This impressive array of Civil War cannon stands outside Fort Moultrie on historic #Sullivan’s Island. The campaign in and around the Charleston area was largely dictated by firepower, and huge guns mounted on land fortifications or carried in ships. The North had a tremendous advantage with iron-making industries, and a far greater number of cannon. The South produced some cannon, but many guns used by the Confederates such as those in this picture were captured from Federal arsenals that fell into Southern hands. The Civil War saw the creation of the first “rifled” cannon, equipped with grooves inside the barrels to fire aerodynamic shells instead of cannonballs to make attacks more accurate. Another new technique for that era was the concept of “banding” cannon, by heating large wrought iron bands and placing them on the breech of the gun, where the calling metal contracted to form an extra layer of strength so that larger charges of gunpowder could be used without exploding the barrel. One of the guns in this row is a former Federal smooth-bore that was restructured by the Eason and Sons Foundry in Charleston during the war, as rifling grooves were cut inside the barrel, and iron bands added to the breech, to make it a stronger and more accurate weapon. <img.src=”Charleston Military History” alt=”Civl War Cannon”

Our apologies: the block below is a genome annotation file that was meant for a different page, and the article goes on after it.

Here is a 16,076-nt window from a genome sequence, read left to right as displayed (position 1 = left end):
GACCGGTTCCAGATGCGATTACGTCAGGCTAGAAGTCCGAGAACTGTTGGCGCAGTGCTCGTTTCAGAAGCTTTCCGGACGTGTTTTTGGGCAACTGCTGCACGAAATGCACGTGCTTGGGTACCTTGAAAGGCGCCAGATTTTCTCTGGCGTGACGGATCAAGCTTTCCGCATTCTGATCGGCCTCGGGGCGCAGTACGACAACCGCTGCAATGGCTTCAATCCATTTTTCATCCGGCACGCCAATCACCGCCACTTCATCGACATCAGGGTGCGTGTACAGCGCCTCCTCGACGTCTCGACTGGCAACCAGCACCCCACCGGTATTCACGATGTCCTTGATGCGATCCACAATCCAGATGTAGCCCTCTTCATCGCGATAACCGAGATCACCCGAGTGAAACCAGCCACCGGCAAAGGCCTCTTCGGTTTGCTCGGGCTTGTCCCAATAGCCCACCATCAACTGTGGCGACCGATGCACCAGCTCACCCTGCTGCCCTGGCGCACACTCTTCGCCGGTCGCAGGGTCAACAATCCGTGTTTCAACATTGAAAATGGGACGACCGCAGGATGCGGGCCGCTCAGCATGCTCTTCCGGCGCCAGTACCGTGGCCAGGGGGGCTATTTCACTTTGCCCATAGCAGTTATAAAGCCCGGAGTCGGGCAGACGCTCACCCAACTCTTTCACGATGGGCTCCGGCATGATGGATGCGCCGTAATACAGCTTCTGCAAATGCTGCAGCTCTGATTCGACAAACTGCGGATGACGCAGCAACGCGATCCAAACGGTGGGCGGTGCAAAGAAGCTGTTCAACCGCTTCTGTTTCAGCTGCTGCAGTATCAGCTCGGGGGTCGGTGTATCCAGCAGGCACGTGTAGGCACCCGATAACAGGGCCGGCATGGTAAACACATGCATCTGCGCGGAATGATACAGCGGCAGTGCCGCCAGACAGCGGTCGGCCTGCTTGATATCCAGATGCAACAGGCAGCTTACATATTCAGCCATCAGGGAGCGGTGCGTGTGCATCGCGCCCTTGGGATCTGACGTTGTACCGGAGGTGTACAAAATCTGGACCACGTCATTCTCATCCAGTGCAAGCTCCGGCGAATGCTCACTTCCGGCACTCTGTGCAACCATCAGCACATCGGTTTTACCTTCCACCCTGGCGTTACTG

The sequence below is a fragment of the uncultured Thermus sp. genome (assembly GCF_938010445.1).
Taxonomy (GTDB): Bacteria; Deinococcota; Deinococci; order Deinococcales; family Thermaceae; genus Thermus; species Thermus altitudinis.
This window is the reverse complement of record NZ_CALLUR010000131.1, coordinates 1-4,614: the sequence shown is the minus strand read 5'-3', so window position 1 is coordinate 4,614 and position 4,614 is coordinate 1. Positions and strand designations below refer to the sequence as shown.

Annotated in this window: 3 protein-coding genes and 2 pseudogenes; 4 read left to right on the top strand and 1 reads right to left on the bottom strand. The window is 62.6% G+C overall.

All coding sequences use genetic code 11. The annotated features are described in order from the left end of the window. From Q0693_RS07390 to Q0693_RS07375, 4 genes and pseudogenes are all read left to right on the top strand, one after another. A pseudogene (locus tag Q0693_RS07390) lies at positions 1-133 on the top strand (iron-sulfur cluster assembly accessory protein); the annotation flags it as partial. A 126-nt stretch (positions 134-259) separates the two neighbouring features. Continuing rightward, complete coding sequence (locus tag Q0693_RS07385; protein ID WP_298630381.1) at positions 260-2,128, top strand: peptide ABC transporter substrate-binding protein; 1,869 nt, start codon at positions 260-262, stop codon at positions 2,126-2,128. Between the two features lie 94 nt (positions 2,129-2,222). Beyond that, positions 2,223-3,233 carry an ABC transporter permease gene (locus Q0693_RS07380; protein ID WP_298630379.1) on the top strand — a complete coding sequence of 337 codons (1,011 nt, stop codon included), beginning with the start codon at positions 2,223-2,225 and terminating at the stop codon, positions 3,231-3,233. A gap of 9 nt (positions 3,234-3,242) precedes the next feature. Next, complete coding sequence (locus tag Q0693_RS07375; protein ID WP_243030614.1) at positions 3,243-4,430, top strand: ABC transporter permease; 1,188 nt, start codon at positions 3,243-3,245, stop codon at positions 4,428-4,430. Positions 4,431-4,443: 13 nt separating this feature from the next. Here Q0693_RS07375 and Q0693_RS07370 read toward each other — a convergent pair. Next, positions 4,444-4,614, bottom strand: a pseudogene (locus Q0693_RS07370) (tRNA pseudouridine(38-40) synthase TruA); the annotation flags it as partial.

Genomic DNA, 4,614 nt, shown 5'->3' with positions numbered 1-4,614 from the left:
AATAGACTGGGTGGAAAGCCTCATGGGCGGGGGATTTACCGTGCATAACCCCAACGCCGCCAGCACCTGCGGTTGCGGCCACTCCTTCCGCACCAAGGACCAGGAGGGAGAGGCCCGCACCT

The warm water along the coast near #Charleston has lured swimmers for many generations, and the invention of the automobile and the first barrier island bridges in the early 1900’s made it fairly easy to drive to the sea shore. There were no parking lots or public facilities for many years in places such as Folly Beach, pictured here, so folks would simply ride over dunes and down to the water line and jump in. Driving on the barrier islands was common as late as the 1950’s, and people also rode horses on the beaches for much of the 20th century. But by the 1960’s laws were passed prohibiting beach driving, and the only cars on local beaches today are police and rescue vehicles …or toys. It took some of the fun away, but certainly it’s easier on the mechanical parts not to be coated in salt and sand. <img.src=”Charleston Beaches” alt=”Cars Early 1900’s”
The sight of guinea hens perched in historic #Charleston has become a more noticeable novelty in recent years. This bird, which is related to chickens, originally comes from West Africa, deriving their name from the country called Guinea. They were brought to America and became a preferred barn yard creature because they raise such a big cackle if predators come lurking for livestock. A second plus for them is that their diet consists almost exclusively of insects, and anything that eats bugs is welcome in the South. These that wander the lower Charleston peninsula are kept as a novelty by a local resident, but they actually are not kept at all, and simply wander the streets and back yards as they please, and have become quite a tourist attraction in their own right. <img.src=”Charleston Curiosities” alt=”Guinea Hens”